Weathering The Storm: Seeking Treatment and Crisis Management
Imagine for a moment the last storm or weather-related emergency you found yourself caught in. Depending on which corner of the world you call home, this may look like anything from freezing temperatures to tornadoes to hurricanes to wildfires. Were you prepared? Were you as prepared as you would have liked to be?
If you answered no, I’m with you! I personally recall the Southwest blackout in 2011. I was caught with no power, no cell phone service, a nearly empty gas tank, low on groceries, no cash, and by the way, no way to obtain cash since ATM’s and credit card machines were rendered useless by that aforementioned loss of power. Add to this the sweltering heat and our lack of a generator by which to run any air-conditioning, and we were caught about as unprepared as could be.
As one may expect, families seeking treatment for severe mental illnesses such as bipolar disorder, schizophrenia, personality disorders, depression, anxiety, or dually diagnosed addictions are usually prompted to do so by a crisis. As such, the majority of families and clients seeking support at Hanbleceya arrive in a state of higher tension, or perhaps less stability, than has been typical or previously sustainable for them.
What exactly is a crisis? The word’s 17th-Century Greek predecessor simply translates to “decide” or “decision point” while one current dictionary defines it as “a stage in a sequence of events at which the trend of all future events, especially for better or for worse, is determined,” or, “turning point.” From this perspective, a crisis is a situation in which multiple factors have built to a point of tension that is no longer sustainable, forcing one to decide on a new course of action.
Think back to that storm you were caught in. If you were prepared, you probably had to spend time creating a plan for yourself or your family about where and when you would meet, you created an evacuation plan, you had gone out ahead of time to buy extra batteries, you had candles and flashlights at the ready, warm clothes, emergency blankets, radios, you had boarded up the windows or sandbagged entryways, so on and so-forth. If you weren’t, you probably made plans for how you would need to prepare for the next storm. In either case, you know from experience that riding out the storm is not the same as being prepared to minimize damage or possibly even being prepared enough and had enough forethought to avoid the storm altogether (or even prepared something enjoyable to do in the meantime while the storm passes).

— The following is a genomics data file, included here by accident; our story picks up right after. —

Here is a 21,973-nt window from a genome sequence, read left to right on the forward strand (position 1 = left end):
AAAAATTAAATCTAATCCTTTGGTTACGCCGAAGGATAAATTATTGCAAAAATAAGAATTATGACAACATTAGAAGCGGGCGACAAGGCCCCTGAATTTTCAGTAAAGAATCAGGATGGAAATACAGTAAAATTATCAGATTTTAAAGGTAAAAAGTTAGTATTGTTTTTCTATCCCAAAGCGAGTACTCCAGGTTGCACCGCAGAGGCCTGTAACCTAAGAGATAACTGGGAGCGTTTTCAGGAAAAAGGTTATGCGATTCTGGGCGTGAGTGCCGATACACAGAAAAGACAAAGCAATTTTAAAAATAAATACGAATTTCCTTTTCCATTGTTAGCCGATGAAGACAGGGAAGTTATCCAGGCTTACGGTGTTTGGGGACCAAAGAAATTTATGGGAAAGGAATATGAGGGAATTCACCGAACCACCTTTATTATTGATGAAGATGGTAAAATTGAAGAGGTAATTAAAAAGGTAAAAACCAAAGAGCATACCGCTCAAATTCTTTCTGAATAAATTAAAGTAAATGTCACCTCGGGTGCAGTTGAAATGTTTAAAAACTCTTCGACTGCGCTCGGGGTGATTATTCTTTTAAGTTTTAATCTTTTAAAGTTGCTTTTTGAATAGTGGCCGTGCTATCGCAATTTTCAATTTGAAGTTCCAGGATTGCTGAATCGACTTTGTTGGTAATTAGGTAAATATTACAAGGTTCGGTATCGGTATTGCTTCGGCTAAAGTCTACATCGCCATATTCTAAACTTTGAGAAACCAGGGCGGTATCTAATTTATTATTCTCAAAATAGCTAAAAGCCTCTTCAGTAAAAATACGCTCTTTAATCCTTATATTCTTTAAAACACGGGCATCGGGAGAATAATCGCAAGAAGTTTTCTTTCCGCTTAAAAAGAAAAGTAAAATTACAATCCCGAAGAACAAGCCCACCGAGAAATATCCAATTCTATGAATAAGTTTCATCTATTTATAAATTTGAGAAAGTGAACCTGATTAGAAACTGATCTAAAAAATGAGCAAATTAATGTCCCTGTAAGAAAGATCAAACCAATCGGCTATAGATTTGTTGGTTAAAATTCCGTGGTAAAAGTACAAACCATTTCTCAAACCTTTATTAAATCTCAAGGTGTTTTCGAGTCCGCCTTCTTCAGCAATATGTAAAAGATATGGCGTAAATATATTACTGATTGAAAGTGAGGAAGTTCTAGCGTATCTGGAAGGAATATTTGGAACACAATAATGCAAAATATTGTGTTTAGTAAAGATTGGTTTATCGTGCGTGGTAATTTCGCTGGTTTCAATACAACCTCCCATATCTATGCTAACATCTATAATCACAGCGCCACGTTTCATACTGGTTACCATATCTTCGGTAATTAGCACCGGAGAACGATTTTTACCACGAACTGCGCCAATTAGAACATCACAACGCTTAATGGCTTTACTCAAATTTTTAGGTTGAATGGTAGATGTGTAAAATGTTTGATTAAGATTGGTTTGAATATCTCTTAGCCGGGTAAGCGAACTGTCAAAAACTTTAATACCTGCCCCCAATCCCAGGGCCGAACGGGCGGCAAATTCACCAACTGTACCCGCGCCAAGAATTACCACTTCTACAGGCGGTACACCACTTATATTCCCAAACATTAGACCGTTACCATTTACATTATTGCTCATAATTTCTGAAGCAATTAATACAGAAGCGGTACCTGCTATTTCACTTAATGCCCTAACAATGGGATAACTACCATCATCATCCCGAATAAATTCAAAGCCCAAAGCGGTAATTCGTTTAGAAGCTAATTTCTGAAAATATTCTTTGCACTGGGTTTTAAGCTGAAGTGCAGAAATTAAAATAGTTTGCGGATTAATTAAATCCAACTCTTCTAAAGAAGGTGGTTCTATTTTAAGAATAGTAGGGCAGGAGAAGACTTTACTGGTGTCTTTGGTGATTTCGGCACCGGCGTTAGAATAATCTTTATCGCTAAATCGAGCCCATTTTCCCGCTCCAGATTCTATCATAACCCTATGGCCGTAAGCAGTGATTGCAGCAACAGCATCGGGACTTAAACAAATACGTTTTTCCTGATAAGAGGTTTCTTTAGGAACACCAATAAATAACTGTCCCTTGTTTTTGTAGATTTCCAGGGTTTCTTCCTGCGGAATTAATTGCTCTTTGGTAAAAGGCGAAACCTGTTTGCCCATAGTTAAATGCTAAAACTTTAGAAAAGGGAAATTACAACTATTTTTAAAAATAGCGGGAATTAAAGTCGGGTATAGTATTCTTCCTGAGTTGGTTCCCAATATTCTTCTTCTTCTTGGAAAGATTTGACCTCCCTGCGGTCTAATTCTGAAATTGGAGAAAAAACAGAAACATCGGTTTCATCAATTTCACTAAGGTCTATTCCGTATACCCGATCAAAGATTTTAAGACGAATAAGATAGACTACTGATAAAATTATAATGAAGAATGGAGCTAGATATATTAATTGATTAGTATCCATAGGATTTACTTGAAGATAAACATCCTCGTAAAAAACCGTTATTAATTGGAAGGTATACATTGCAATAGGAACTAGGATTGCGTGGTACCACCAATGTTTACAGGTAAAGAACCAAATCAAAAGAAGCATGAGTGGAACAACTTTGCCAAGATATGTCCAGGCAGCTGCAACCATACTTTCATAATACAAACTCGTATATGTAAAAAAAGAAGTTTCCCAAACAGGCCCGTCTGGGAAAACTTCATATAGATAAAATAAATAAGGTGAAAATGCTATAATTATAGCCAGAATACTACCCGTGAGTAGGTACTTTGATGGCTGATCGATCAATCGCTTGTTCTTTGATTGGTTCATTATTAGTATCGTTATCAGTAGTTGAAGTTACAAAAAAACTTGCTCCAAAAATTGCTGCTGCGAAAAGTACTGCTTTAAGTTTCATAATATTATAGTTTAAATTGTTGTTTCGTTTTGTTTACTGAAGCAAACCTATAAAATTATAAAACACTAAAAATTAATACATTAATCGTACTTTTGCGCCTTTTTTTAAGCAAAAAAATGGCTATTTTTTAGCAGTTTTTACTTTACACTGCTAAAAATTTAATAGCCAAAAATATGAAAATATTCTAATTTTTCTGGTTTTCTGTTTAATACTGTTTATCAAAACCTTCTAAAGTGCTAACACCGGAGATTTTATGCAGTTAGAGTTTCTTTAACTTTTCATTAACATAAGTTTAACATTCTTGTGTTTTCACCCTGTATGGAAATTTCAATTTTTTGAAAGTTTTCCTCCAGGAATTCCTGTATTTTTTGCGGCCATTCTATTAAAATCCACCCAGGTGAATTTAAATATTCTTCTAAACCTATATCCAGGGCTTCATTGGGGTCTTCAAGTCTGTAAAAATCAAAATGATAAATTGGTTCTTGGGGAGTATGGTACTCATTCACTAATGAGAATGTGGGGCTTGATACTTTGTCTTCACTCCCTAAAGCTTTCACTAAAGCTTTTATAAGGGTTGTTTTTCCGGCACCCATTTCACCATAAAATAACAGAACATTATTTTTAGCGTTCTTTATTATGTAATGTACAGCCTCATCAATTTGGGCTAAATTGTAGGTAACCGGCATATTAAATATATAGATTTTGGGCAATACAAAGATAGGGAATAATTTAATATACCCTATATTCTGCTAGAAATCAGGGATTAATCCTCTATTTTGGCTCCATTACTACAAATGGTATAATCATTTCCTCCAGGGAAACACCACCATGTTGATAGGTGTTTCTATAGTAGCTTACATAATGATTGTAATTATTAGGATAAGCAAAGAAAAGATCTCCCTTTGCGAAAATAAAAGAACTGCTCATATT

When a family arrives for treatment, there is often crisis management to be done. No one gives you an emergency plan for mental illness. There is not a public service announcement to let you know what steps to take when your loved one suffers from major depression, experiences auditory hallucinations, relapses, puts themselves or others in harm’s way. This is a storm in which most find themselves unprepared. Thus, there are several steps that have to be taken simply towards stabilization.
Just as one would not go out to purchase supplies once the roads are dangerously iced over or attempt to secure furniture while an earthquake is shaking your foundation, the person and family suffering from a crisis prompted by mental illness must wait until the most brutal part of the storm has passed in order to start making real long-lasting changes. This is why successful, long-lasting treatment can take longer than a brief 30, 60 or 90-day program.
After the storm has passed and one has waited out the rain and stabilized, there is preparation needed. They should leave treatment having a certain number of practice drills under their belt, a new awareness of weather patterns and warning signs that allow them to predict and even avoid another crisis. They should leave with a toolbox full of gadgets they know how to use in the case of a blackout.
Hanbleceya provides families with everything from interventions, stabilization, and crisis management, to the more nuanced and difficult shifts in a family supported by practice drills, learning new tools, and even learning to sense when the weather is changing and what they could do to avoid another storm.